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Rubber Seoul

It was a proud and teary moment when we here at the ARC heard the strains of the Star-Spangled Banner played in Pyongyang, North Korea, last evening by a local band, the New York Philharmonic.

It took me back to the early 80s, when a young Kim Jung Il visited the ARC and donated some of his favorite tunes, about 20 discs in all. Long before he commanded the 5th largest standing army in the world, the Great Leader was a big music fan – mostly Brit rock – not too interested in that revolutionary 60s stuff coming out of the States.

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Here are two examples from that donation : The Beatles’ Rubber Soul (Taedo, Korea, EU 407, LP, 1970) and Eric Clapton’s One In Every Crowd (Giant, Asia, TD-1554, LP, 1975). The Beatles’ tunes really resonated with this University of Malta grad, who studied in English, and was quick to pick up on titles like, “Run for Your Life,” “I’m Looking Through You” and “Think for Yourself.”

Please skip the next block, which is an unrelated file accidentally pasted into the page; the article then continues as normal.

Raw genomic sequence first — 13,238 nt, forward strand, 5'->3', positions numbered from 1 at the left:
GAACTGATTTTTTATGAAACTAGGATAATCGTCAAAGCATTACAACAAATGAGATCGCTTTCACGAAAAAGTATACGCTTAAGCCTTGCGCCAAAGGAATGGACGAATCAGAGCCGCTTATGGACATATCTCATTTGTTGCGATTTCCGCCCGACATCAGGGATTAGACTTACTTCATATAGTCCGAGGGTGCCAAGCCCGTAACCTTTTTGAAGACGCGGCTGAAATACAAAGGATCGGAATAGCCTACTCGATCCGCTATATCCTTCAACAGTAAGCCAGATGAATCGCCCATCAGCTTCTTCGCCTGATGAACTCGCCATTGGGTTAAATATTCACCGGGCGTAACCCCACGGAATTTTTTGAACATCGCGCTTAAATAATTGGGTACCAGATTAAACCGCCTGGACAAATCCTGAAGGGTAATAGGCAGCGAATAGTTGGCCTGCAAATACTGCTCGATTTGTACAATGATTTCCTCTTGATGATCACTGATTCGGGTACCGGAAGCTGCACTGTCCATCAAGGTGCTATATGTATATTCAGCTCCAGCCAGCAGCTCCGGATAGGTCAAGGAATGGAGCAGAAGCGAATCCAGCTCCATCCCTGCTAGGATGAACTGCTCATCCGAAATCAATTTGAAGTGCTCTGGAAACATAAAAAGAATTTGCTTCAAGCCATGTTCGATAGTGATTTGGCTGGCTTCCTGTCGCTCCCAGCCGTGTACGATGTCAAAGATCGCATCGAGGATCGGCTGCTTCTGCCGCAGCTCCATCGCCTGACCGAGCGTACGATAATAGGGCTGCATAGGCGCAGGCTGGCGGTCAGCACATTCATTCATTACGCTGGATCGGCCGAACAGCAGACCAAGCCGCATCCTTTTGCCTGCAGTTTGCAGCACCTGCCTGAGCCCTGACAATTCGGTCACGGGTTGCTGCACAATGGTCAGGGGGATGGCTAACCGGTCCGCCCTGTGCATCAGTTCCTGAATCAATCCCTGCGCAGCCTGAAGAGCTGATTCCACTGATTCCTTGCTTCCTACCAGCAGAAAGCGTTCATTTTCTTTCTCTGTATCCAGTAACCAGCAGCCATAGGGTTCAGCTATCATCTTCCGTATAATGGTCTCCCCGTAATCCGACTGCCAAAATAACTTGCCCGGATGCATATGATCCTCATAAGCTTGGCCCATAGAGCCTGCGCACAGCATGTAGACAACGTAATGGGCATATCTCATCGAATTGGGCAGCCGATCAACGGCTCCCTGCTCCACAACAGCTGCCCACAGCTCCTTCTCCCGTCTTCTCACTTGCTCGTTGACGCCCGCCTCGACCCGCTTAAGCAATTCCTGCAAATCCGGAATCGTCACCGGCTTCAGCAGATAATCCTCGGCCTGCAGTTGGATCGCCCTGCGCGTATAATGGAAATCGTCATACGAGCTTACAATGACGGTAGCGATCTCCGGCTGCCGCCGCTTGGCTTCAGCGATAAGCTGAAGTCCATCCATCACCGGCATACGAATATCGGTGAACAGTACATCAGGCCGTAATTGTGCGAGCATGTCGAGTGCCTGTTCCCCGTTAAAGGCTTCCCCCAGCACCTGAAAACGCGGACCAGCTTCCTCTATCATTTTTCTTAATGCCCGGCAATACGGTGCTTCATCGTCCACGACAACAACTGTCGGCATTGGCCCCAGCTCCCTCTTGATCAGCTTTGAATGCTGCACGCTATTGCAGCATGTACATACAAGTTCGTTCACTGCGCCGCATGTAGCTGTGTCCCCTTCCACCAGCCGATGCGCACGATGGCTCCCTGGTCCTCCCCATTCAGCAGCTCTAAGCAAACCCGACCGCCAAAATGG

And Clapton. Hound doggies Kim-bo loved his blues. We had a running joke, that it was “Eric Clampdown.” And his favorite song on this album? “Don’t Blame Me.” I think this early infatuation has a lot to do with the recent rumors that Eric will be invited to perform a concert in Seoul following a visit to London by North Korea’s State Symphony Orchestra this summer. Hope it happens. …and Mr. Kim, keep those donations coming, it’s all part of the growing collection of materials from around the world that makes the ARC the valuable resource that it is.

This is an excerpt for our ongoing, longer work: Problematic Encounters Between Primitive Man and Modern Music (unpublished) by B. George.

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